The P R E F A C E. in 'lJeath, and nothing remains but a wretched h,ap of Afoes, what pre-eminence h~M Man above a ? It foUows therefore in the progrefl of their Reafon 'tu equal to indulge their Appetites ~M the Beafts do. If what is Immortal puts on Mortality, the Confequence u natural, Let us eat and drink, for to morrow we mufi die. Now though fopernatural Revelation conjirm'dby Miracles, and the continual Accomplifhment ofProphecies, htM brought Life and I111mortality into that open light, that the Chriftian h~M a fuUer and more certain Evidence of it, than the fpirits of the Heathens everhad; yet becaufe the weight of Authorityu of no force with Libertines, 'tu necelfary to argue ftom common Principles, which they cannot difa'I)Ow. Indeed the Shield of Faith, and the Sword of the Spirit are our Defence in the Holy War; but with the ufe of equal .Arms, Reafons againft Reafons, the Caufe of Religion wiU be vitforioUA. 'Tu the dejign ofthe enfuing Treatife todifcover by the light of Nature invi.fible ObJelfs, v~z. that a Sovewgn Spmt made and governs the fe'!fible World; that there u anlmmortal Soul m Man, andanEternalftateof Happinefl or Mifery expelts htm hereafter. There u juch a necejfary Connezion between thefe Supreme Truths, the Being ofGod, and future Recompences to Men, that the denial ofthe one includes the denial of the other. 'Tu uncertain which ofthe two i~ the ftep, whether Men defCend from the dubelief ofthe future flat e to Atheifm, or from Atheifm to Infidelity in that point. Some ezceUent Perfons have impll?)ed their Talents on thu Subje8, from whom I have received advant~p in compiling the prefent Work. I bave been careful not to build upon falje Arches, but on fobjlantial Proofs, and to perfwade Truth with Truth, tM becomes ajincere CounfeUor, andweU-willer to Souls. And if the fecure Perfon wiU but attentively and impartially co'!fider, he mujl he convinc'd that 'tu the only true Wifdom to believe and prevent, and not venture on the trial of things in that ftate, where there u no other mending of the error, but an everlafting farrow for it. Thofe whofe Hearts are Jo irrecoverably depraved, that no Motives can per[wad, to examine what fo nearly touches themwith calmnefl andJobriety, and their Minds fo fa· taUyftupijied, that no Arguments can awaken, mufi miferably feel what they wilfully doubt of; whom the Light does not convince, the Fire /hall. OF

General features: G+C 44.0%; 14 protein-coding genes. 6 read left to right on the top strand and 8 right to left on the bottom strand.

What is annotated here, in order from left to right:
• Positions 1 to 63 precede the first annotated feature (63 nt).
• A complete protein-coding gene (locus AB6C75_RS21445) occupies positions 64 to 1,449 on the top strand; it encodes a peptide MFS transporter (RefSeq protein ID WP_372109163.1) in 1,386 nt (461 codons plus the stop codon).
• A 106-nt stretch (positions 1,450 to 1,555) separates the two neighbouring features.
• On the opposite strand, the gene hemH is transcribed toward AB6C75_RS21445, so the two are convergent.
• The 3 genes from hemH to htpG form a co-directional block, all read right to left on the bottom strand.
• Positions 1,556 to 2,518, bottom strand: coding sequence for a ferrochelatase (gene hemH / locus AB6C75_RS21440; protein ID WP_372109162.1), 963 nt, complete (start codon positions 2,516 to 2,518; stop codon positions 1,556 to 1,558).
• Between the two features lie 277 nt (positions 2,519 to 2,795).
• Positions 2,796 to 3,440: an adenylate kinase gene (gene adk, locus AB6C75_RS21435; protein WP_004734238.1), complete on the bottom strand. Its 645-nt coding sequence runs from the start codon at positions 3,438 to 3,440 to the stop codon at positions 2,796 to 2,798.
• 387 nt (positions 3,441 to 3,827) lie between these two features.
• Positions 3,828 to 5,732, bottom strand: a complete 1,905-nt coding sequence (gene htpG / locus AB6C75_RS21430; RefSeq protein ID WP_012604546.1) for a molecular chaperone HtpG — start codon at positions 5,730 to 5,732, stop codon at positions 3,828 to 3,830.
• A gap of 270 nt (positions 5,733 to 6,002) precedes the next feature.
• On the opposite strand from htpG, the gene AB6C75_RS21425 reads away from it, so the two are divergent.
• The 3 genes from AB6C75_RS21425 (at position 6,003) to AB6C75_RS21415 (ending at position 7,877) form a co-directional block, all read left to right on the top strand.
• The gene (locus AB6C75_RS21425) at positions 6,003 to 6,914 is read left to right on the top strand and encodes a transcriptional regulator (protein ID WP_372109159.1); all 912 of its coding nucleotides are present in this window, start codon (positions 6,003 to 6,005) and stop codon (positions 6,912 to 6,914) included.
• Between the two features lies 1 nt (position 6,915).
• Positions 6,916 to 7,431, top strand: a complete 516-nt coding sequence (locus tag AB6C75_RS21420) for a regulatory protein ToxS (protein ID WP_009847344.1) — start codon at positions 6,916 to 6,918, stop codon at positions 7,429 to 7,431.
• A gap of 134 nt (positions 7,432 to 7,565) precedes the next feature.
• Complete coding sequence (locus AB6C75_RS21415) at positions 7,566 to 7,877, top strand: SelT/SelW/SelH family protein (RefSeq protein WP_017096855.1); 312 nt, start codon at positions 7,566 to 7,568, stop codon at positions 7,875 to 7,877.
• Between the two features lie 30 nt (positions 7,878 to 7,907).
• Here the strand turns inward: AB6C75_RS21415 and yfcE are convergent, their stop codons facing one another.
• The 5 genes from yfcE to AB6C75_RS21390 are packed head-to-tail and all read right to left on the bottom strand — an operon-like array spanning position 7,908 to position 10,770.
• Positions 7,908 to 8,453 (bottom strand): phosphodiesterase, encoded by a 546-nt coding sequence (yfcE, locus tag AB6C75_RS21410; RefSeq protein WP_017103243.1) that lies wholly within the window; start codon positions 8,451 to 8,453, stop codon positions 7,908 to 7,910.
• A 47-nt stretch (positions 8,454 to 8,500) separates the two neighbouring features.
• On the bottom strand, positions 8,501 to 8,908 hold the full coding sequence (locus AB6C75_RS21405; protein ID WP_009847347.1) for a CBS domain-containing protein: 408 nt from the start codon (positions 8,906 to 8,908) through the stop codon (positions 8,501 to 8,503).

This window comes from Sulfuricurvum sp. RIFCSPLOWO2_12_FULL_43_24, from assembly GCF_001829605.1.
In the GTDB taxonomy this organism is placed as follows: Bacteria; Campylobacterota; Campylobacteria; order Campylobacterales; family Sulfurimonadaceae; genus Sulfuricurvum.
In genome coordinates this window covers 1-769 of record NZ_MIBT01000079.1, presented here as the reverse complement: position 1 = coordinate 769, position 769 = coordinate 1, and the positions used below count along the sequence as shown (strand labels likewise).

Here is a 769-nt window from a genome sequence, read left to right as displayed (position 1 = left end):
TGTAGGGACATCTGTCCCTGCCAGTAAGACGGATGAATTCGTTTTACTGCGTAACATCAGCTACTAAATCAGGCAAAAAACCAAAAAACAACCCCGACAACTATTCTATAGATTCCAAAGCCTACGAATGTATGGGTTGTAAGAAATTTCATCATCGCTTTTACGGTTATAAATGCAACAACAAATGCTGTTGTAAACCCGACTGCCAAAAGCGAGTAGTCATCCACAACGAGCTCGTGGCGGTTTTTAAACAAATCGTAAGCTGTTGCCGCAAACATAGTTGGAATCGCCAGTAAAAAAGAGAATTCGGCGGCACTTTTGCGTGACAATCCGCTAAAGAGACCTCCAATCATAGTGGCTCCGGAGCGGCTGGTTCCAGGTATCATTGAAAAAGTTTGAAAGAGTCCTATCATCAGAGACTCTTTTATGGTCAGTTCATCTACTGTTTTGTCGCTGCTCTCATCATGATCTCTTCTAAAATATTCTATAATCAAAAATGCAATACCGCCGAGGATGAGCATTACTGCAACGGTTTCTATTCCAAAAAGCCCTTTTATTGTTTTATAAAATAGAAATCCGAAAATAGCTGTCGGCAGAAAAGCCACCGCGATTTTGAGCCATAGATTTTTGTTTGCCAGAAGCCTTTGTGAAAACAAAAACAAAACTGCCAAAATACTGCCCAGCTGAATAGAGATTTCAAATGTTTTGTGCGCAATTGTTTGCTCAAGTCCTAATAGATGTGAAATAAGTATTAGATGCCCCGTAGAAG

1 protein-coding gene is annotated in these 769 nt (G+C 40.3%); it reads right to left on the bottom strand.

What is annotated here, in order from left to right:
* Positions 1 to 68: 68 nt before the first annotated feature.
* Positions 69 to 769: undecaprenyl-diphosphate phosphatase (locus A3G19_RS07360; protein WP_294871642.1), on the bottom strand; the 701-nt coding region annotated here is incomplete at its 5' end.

0 F THE EXISTENCE 0 F G 0 D. cHAP. I. Atheifm is fearful of publick dijcove7. Four Heads of Arguments to prove the Being of G0 D. r. The vijible frame of the World, and the numerous Natures in it, ezaaty modelledfor the good of the whole, prove it to be the work of a moft wife Agent. The World conjider'd in its feveral parts. The Sun in its jituation, moti~n, and effeCts, declare the Providence of the Creator. The dtUrnal mot1on of the Sun from Ea.ft to Weft u very beneficial to Nature. The annual courfe brings admirableadvantage to it. The gradual pa.fling of the fenjible World, from the ezce(s of heat to the extremity of cold, an effeCt of Providence. Thecon. ftant revolutions of D9 and Night, and ofthe Seafons of the Tear, difcovers that a wife Cauje orders them, I N the managing the prefent SubjeCt, I !hall firll: propound fuch d1ings as clearly difcover that a Soveraign Spirit, rich in Goodnefs, moll: wife in Counfel, and powerful in Operation, gave being to the World, and Man in it. This part of my Work may feem needle(s, becaufe there are very few, ifany, declared Atheifls. As Monflers remain . where they are born, in the defert Sands of Africa, not feen, unlefs [ought for ; fo there are fame unnatural Enormities, that confcious how execrable they are, conceal themfelves in fecret, and dare not appear in open view. And ~~t~n~:;'e'f.o~0 }a~te;;; i~f~,~;~n;l:~~5i:n~o fa:~~~ 0~tfo~~~/~~l;;~ ;~ A;;~:~ diction to Nature, Reafon, Confcience, Authorities, there is nofupreaminvifible Power to whom he is accountable. And having thus concluded in the dark, he lofes all reverence of the Divine Laws; and makes himfelfa God, h is carnal vicious appetite the fupream rule, and the fatisfattion ofit his chiefGood. That many in our times, even of the great Pretenders to Wit and Reafon, are guilty of this exrrcam folly, is fadly evident. They live as abfolute Atheifls, only refufe the Title fur fear ofinfamy, or punifhment. !t will therefore not be unfea[onable• to revive the natural Notion of the Deity. Now to el1abJi[h this Truth no Arguments are more convincing than what are level to all underfland ings. And thofe are, I. The viilble frame of the World, and the numerous natures in it, all model I'd by thiS fupream Rule, the good ofthe whole. II. The u(ual and the extraordinary Works ofProvidence towards Men according to the moral quality of their aCtions. Ill. The Evidences that prove the World had a beginning in time. IV. The univerfal fence of the Deity imprell: on the minds of Men. r: The firll: Reafon is clear and intelligible to all: for 'tis the infeparable property of an mtelletlual Agent to propound an End, to judge of the convenience between the Means 5 ~ Chap. r: ~